by Mark H. Anbinder, News Editor <firstname.lastname@example.org>
The small office Internet email game is easier than before, thanks to CE Software's new QuickMail Internet Access Kit. The entry-level bundle (expected to sell for around $549) includes a ten-user QuickMail package; a Mail*Link Remote UUCP gateway from StarNine Technologies, Inc. licensed for ten users; a copy of "Dr. Bob Rankin's Accessing the Internet by E-mail" (a book that offers advice on making the most of an email-only Internet connection); and an introductory offer from UUNET for UUCP mail service. (UUCP access to the Internet uses on-demand modem connections to exchange incoming and outgoing mail files.)
QuickMail is CE Software's workgroup-oriented electronic mail software (see TidBITS-240), and a QuickMail ten-pack has a retail price of $649, which CE says is typically available for about $200 less than the retail price. A Mail*Link Remote ten-user license is available from CE for $279, so the QuickMail Internet Access Kit is a great deal for those planning to buy both products anyway.
StarNine Technologies says the new version of Mail*Link Remote included in this bundle (version 1.5) offers a greatly streamlined installation process. Since the bundle includes ten free hours of UUNET service and a waiver of UUNET's setup and registration fees, the software comes pre-configured to work with UUNET. The purchaser can fax a registration form to UUNET to quickly obtain a domain name and other customized information needed to set up a mail gateway.
Mail*Link Remote uses a modem to communicate regularly with UUNET or another service provider, and exchanges electronic mail messages and Usenet news articles. (QuickMail has no practical facility for handling news, however.) Mail*Link Remote 1.5 has a number of improvements over previous versions of the StarNine gateway, though it doesn't have the polish of its big brother, Mail*Link SMTP, which requires a full-time Internet connection. The company plans an affordable upgrade for Mail*Link Remote in the first half of 1995 that will further beef up the product. Meanwhile, QuickMail Internet Access Kit buyers who decide they need a higher-level connection will be able to upgrade to Mail*Link SMTP at a reduced price, once they hook up the full-time Internet line.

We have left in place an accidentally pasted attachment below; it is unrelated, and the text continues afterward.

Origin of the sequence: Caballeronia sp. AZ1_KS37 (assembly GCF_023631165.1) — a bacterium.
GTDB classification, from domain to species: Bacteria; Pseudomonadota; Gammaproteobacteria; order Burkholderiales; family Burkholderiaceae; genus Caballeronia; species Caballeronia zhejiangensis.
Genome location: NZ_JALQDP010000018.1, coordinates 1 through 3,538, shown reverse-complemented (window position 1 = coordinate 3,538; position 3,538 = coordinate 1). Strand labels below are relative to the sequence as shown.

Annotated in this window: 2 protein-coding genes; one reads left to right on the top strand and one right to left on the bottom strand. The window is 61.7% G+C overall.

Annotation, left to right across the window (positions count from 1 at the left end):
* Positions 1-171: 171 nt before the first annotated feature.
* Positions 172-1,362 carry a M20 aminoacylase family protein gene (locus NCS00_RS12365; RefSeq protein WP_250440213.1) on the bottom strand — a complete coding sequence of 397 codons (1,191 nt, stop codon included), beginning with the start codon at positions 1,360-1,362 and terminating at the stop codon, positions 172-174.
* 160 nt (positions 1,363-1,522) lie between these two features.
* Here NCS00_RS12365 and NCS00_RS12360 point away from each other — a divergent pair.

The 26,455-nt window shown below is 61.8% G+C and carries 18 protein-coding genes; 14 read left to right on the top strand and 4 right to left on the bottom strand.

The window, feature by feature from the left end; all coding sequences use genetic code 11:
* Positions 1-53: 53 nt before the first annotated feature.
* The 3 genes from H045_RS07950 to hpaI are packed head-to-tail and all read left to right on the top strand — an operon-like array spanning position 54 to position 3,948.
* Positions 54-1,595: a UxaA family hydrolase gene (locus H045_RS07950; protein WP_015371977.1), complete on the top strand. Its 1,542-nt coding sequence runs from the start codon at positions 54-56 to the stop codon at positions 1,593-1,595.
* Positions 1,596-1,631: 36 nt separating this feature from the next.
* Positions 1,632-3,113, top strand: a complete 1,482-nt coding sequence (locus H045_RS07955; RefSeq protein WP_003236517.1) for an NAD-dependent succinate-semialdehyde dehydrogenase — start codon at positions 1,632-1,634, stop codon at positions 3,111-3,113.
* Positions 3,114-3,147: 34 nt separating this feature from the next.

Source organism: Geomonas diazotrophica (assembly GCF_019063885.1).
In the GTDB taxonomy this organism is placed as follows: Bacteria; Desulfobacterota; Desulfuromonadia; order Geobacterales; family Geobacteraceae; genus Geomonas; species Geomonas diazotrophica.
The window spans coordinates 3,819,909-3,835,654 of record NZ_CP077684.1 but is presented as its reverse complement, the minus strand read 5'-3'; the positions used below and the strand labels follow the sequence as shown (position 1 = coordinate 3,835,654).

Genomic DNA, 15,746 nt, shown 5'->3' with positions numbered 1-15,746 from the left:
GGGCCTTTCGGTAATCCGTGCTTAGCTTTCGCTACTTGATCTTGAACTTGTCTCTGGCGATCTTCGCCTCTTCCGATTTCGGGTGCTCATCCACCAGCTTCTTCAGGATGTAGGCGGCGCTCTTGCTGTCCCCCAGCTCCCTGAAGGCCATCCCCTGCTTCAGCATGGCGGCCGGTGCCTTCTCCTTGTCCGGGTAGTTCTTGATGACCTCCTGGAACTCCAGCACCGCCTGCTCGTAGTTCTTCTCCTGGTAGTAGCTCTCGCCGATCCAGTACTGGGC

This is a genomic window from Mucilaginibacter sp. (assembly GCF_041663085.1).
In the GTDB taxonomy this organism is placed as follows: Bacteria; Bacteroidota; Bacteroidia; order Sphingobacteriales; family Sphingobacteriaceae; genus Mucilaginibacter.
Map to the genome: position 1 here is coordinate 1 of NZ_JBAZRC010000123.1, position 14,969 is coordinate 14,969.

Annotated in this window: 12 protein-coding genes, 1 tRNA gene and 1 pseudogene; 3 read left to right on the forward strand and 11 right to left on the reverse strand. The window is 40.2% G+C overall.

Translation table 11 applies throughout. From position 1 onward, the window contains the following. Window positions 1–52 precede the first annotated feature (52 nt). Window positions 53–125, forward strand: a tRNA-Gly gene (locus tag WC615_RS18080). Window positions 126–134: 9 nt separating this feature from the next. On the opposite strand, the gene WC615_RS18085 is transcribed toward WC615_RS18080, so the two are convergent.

StarNine's David Thompson comments that one powerful possibility with this bundle includes mailing list management. QM-Postman (see TidBITS-237) offers centralized creation and maintenance of email distribution lists, which can include recipients on the Internet.
If your office already has QuickMail, and you just need a gateway, CE Software now offers separate Mail*Link Remote packages on its own price list. A ten-user pack costs $279, 20-user $399, 50-user $899, and 100-user $1199. Another option is UMCPQM from Information Electronics. This gateway, available at $395 for an unlimited number of users on a single mail server, pays a bit more attention to Internet mail conventions in converting between QuickMail and Internet mail. IE's PostalUnion/SMTP for QuickMail offers a much more complete solution than UMCPQM, but like Mail*Link SMTP is intended for use with a full-time Internet connection. The company plans a PostalUnion/UUCP gateway for QuickMail for early 1995 release, and will make upgrades available to UMCPQM owners.
Using a gateway between a desktop email program and the Internet is never a perfect scenario, but for many businesses it's the best approach. More Internet-oriented solutions are most affordable in single-user environments (such as the dialup SLIP service and assorted TCP/IP utilities described in Adam's Internet Starter Kit for Macintosh); such solutions for workgroups are only feasible with full-time network connections, which are still expensive enough to be beyond the reach of many small businesses and a good number of larger ones as well. A UUCP gateway has the advantage of being inexpensive to operate; Internet service providers can offer UUCP services without needing much in the way of resources.
CE Software has been embarrassed by the ugly Internet mail addresses <email@example.com> it uses internally, but a company spokesman assures us that a change is in the works, and CE will soon have its own domain name registered.
CE Software, Inc. -- 800/523-7638 -- 515/221-1801
515/221-1806 (fax) -- <firstname.lastname@example.org>
Information Electronics -- 912/638-1893 -- 912/638-1384 (fax)
StarNine Technologies, Inc. -- 510/649-4949 -- 510/548-0393 (fax)